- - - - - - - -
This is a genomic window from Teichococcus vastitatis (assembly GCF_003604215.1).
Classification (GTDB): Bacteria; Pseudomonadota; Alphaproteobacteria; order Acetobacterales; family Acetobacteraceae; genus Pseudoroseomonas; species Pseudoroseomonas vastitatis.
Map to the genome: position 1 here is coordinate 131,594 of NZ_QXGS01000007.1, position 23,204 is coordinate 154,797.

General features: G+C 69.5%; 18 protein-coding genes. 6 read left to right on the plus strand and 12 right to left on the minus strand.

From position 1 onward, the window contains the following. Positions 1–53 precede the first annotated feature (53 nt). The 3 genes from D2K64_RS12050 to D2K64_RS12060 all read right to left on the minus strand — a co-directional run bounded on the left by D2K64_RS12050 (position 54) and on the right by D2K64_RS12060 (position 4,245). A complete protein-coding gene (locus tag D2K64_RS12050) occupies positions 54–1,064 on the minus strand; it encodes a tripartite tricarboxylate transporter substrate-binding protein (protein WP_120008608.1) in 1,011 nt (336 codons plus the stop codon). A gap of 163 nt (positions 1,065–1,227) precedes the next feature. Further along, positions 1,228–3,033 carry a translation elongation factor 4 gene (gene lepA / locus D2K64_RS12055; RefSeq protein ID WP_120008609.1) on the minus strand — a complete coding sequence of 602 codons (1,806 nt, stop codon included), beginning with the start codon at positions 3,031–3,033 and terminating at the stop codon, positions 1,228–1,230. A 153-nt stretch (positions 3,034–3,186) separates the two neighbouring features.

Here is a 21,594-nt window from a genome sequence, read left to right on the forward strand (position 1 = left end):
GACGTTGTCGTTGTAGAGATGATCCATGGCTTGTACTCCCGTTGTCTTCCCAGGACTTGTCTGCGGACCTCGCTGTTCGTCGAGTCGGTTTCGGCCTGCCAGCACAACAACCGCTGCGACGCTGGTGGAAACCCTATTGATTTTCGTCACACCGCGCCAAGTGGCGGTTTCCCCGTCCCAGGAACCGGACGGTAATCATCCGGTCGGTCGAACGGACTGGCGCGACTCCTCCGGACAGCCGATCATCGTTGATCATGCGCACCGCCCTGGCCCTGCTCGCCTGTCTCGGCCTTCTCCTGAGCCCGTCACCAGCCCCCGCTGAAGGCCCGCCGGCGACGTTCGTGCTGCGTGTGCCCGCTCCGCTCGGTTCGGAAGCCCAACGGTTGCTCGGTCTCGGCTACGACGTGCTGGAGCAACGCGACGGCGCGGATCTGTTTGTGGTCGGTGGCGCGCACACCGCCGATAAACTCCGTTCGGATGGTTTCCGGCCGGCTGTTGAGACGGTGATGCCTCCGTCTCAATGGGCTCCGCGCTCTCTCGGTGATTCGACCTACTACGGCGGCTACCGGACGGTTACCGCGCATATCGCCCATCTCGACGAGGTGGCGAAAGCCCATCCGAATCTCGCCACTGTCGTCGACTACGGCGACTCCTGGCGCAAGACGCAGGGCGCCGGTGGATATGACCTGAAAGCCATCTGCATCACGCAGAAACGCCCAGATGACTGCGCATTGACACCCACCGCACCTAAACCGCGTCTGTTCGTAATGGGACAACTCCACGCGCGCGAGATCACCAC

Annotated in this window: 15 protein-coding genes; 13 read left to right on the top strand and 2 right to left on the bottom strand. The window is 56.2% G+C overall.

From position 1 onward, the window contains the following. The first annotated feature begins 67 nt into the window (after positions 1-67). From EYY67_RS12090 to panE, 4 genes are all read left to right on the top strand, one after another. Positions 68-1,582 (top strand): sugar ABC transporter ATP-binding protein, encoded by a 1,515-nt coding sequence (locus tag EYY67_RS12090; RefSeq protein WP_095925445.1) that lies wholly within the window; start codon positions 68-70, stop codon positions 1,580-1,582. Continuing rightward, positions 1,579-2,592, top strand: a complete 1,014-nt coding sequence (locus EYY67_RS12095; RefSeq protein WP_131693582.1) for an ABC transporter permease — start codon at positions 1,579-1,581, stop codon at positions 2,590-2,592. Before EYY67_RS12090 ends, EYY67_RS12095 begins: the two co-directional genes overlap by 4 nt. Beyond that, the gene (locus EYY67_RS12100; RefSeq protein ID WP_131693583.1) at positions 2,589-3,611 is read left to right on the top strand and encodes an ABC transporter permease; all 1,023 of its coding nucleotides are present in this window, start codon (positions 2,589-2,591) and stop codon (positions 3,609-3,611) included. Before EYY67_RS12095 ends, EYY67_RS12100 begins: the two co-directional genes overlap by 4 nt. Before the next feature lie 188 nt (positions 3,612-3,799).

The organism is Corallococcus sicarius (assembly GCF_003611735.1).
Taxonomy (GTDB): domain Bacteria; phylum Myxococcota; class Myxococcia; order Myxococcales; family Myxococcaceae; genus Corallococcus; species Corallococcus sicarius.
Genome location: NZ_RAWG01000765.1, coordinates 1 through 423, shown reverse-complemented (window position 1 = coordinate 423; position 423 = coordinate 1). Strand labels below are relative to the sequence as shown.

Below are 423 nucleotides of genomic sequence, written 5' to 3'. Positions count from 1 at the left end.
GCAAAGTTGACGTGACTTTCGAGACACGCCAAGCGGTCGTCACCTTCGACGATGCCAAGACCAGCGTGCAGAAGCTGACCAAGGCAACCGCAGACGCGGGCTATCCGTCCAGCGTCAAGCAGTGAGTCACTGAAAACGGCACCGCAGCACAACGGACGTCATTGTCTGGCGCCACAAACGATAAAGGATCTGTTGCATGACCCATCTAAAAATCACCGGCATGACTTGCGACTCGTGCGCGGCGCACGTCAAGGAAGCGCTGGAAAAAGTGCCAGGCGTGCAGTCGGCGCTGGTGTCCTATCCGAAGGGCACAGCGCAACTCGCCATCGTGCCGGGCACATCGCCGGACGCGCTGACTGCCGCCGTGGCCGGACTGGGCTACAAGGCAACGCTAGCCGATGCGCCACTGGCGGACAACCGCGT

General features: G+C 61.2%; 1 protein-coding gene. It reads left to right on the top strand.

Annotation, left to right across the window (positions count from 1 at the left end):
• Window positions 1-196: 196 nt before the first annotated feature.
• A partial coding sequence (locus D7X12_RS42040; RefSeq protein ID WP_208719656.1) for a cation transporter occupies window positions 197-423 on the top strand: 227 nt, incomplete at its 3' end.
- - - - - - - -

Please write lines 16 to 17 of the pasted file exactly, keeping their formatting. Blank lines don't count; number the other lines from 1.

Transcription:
Annotation, left to right across the window (positions count from 1 at the left end):
• Window positions 1-196: 196 nt before the first annotated feature.